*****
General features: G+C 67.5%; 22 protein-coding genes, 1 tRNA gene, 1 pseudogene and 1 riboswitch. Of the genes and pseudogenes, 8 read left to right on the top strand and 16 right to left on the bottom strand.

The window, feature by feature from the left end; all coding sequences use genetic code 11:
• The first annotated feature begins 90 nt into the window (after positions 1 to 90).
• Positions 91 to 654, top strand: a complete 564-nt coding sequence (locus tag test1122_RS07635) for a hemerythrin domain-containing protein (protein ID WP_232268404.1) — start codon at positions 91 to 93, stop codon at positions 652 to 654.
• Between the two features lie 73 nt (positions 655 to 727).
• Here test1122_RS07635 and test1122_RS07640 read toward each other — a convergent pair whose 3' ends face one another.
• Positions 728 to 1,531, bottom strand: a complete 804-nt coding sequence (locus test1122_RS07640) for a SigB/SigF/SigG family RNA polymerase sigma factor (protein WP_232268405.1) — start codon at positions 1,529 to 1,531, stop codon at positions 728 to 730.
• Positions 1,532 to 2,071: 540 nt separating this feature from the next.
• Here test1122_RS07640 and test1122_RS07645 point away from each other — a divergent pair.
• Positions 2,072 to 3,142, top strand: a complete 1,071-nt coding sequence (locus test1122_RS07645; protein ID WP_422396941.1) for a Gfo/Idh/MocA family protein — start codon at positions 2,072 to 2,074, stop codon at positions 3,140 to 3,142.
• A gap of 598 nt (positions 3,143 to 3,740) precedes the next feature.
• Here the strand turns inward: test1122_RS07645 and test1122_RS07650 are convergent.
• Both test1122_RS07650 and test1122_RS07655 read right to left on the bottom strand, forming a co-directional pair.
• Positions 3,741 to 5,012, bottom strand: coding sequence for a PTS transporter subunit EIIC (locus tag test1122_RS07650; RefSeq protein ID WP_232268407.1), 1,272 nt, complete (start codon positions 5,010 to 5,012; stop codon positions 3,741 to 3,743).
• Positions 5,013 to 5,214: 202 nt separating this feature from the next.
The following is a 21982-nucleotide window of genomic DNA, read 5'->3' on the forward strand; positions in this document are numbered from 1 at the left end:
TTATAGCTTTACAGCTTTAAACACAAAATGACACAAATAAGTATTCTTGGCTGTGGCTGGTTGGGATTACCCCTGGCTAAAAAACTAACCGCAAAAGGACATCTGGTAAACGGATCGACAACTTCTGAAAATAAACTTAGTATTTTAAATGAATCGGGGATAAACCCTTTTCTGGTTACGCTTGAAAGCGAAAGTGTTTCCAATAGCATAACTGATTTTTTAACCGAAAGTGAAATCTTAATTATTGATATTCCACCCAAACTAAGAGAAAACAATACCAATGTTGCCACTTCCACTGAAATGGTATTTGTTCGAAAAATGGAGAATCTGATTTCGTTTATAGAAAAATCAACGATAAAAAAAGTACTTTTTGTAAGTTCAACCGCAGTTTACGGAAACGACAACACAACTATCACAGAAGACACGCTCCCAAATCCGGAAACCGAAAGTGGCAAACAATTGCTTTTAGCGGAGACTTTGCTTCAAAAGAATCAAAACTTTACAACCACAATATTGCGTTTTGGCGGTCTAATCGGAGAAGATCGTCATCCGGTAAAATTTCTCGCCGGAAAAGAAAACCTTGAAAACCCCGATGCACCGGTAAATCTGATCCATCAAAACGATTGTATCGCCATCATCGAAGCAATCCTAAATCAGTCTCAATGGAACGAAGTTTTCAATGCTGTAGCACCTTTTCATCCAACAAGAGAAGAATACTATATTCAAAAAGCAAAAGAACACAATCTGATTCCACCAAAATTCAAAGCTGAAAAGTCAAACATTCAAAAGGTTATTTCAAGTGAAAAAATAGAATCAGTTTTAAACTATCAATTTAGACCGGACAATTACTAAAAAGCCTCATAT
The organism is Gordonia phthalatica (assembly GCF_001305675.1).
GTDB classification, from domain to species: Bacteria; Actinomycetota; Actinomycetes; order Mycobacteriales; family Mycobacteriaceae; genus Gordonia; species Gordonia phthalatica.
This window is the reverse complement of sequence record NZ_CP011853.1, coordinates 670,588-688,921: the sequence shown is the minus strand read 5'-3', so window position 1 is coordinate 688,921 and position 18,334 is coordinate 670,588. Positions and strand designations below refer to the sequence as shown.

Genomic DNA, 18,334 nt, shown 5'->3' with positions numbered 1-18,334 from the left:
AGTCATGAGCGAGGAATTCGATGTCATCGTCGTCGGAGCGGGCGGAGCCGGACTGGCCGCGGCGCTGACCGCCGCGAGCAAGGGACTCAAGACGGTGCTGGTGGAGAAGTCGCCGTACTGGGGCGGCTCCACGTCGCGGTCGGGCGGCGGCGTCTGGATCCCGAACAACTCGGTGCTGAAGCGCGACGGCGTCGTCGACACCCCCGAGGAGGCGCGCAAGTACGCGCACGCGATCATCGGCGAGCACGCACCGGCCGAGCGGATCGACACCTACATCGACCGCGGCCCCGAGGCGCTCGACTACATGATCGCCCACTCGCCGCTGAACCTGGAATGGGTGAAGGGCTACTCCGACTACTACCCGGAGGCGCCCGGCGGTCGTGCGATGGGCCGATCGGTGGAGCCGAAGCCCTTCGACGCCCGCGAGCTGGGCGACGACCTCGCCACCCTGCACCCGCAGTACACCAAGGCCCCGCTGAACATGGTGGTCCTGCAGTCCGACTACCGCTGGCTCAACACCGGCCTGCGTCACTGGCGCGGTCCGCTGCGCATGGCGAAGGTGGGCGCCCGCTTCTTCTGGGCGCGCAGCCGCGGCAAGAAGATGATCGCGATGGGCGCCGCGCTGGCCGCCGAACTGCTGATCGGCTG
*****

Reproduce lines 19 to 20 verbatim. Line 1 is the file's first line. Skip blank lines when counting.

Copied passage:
GTDB classification, from domain to species: Bacteria; Actinomycetota; Actinomycetes; order Mycobacteriales; family Mycobacteriaceae; genus Gordonia; species Gordonia phthalatica.
This window is the reverse complement of sequence record NZ_CP011853.1, coordinates 670,588-688,921: the sequence shown is the minus strand read 5'-3', so window position 1 is coordinate 688,921 and position 18,334 is coordinate 670,588. Positions and strand designations below refer to the sequence as shown.